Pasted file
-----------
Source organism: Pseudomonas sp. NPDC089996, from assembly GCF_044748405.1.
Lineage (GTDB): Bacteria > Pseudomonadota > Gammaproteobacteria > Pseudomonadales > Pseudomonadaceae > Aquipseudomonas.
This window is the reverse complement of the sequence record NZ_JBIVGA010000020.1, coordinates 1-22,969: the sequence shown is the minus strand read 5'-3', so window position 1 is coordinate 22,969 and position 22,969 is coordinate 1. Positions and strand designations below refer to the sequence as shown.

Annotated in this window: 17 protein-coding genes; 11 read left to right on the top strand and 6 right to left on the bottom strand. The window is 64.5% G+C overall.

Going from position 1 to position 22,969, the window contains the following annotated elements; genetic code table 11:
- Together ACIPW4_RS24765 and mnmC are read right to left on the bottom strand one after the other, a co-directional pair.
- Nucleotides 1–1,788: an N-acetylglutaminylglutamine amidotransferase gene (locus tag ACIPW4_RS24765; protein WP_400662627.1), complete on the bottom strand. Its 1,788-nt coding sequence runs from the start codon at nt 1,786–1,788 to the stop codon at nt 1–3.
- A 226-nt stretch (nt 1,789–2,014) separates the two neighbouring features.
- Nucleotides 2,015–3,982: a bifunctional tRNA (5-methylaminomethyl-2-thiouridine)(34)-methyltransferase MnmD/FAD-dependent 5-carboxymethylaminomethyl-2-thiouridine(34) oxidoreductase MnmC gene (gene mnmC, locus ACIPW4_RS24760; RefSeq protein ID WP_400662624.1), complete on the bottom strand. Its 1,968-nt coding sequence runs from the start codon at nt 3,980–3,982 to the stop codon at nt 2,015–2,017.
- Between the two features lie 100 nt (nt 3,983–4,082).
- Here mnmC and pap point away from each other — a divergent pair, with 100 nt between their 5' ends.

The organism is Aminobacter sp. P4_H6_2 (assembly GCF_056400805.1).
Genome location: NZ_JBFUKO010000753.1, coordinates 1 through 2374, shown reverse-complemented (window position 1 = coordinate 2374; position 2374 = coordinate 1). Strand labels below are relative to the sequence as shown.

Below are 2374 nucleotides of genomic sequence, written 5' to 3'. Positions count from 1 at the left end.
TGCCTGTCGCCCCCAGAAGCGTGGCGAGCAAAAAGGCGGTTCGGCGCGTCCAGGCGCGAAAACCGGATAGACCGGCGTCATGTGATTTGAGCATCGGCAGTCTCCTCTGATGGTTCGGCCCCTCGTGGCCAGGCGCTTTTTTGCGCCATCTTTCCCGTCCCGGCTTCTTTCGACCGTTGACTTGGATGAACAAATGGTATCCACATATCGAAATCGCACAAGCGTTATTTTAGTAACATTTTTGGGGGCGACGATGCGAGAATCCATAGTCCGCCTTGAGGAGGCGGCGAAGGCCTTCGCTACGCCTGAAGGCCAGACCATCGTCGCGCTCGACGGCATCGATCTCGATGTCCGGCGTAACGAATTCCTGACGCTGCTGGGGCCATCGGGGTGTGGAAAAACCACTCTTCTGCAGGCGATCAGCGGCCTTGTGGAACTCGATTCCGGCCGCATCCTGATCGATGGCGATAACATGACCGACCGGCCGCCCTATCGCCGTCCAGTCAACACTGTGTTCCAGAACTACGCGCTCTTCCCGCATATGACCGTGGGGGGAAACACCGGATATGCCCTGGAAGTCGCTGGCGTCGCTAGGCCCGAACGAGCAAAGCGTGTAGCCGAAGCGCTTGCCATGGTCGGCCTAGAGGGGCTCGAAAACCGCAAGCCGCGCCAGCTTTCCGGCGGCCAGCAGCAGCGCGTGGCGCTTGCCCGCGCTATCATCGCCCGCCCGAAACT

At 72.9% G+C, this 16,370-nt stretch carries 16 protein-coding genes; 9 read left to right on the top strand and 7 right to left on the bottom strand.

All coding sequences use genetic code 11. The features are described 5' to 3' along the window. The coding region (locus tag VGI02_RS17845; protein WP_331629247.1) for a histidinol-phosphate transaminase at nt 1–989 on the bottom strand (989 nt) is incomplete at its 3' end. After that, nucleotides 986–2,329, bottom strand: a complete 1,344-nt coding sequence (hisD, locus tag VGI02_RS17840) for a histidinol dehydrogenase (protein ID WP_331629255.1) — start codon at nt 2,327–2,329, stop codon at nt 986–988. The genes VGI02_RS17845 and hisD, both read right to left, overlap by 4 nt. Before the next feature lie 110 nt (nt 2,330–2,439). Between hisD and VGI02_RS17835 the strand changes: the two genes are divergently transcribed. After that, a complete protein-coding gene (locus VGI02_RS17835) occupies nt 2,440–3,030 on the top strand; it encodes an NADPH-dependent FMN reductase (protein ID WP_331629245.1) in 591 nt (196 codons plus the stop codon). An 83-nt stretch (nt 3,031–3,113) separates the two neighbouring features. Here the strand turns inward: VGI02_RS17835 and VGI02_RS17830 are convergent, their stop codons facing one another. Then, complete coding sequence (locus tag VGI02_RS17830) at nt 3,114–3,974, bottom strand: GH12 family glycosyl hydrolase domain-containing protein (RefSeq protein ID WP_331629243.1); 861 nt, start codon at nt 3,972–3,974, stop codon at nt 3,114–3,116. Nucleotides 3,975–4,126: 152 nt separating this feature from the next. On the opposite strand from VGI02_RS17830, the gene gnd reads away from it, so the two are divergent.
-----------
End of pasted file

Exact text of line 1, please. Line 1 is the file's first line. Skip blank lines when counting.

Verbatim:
Source organism: Pseudomonas sp. NPDC089996, from assembly GCF_044748405.1.